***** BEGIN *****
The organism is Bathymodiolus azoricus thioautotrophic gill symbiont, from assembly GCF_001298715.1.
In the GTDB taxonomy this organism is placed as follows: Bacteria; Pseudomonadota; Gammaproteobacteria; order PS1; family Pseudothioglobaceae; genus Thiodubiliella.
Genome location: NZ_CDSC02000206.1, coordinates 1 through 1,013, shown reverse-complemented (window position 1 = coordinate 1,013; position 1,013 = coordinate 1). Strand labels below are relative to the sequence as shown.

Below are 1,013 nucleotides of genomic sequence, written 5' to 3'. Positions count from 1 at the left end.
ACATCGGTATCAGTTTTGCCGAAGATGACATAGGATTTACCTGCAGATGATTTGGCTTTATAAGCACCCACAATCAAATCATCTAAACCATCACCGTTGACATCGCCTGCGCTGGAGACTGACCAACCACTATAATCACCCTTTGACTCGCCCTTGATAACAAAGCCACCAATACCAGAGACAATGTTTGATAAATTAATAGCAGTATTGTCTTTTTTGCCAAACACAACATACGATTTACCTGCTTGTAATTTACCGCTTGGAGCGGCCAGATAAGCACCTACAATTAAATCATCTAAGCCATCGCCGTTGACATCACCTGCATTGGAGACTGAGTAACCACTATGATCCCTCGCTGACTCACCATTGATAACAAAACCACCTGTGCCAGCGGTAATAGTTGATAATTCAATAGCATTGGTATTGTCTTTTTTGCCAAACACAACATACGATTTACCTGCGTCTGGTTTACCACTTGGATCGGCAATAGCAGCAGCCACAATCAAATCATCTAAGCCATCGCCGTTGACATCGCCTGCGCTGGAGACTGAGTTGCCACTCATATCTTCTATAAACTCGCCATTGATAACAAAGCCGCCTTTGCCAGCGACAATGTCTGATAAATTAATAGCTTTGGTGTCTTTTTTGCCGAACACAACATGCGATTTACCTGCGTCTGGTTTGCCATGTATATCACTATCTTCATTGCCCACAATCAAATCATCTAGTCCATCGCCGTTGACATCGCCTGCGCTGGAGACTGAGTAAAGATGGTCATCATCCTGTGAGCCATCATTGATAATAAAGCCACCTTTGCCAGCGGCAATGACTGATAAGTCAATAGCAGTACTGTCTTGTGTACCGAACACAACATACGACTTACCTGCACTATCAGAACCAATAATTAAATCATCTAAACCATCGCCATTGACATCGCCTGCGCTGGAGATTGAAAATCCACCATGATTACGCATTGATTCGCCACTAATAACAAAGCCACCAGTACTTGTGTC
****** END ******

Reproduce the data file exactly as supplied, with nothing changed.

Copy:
The organism is Bathymodiolus azoricus thioautotrophic gill symbiont, from assembly GCF_001298715.1.
In the GTDB taxonomy this organism is placed as follows: Bacteria; Pseudomonadota; Gammaproteobacteria; order PS1; family Pseudothioglobaceae; genus Thiodubiliella.
Genome location: NZ_CDSC02000206.1, coordinates 1 through 1,013, shown reverse-complemented (window position 1 = coordinate 1,013; position 1,013 = coordinate 1). Strand labels below are relative to the sequence as shown.

Below are 1,013 nucleotides of genomic sequence, written 5' to 3'. Positions count from 1 at the left end.
ACATCGGTATCAGTTTTGCCGAAGATGACATAGGATTTACCTGCAGATGATTTGGCTTTATAAGCACCCACAATCAAATCATCTAAACCATCACCGTTGACATCGCCTGCGCTGGAGACTGACCAACCACTATAATCACCCTTTGACTCGCCCTTGATAACAAAGCCACCAATACCAGAGACAATGTTTGATAAATTAATAGCAGTATTGTCTTTTTTGCCAAACACAACATACGATTTACCTGCTTGTAATTTACCGCTTGGAGCGGCCAGATAAGCACCTACAATTAAATCATCTAAGCCATCGCCGTTGACATCACCTGCATTGGAGACTGAGTAACCACTATGATCCCTCGCTGACTCACCATTGATAACAAAACCACCTGTGCCAGCGGTAATAGTTGATAATTCAATAGCATTGGTATTGTCTTTTTTGCCAAACACAACATACGATTTACCTGCGTCTGGTTTACCACTTGGATCGGCAATAGCAGCAGCCACAATCAAATCATCTAAGCCATCGCCGTTGACATCGCCTGCGCTGGAGACTGAGTTGCCACTCATATCTTCTATAAACTCGCCATTGATAACAAAGCCGCCTTTGCCAGCGACAATGTCTGATAAATTAATAGCTTTGGTGTCTTTTTTGCCGAACACAACATGCGATTTACCTGCGTCTGGTTTGCCATGTATATCACTATCTTCATTGCCCACAATCAAATCATCTAGTCCATCGCCGTTGACATCGCCTGCGCTGGAGACTGAGTAAAGATGGTCATCATCCTGTGAGCCATCATTGATAATAAAGCCACCTTTGCCAGCGGCAATGACTGATAAGTCAATAGCAGTACTGTCTTGTGTACCGAACACAACATACGACTTACCTGCACTATCAGAACCAATAATTAAATCATCTAAACCATCGCCATTGACATCGCCTGCGCTGGAGATTGAAAATCCACCATGATTACGCATTGATTCGCCACTAATAACAAAGCCACCAGTACTTGTGTC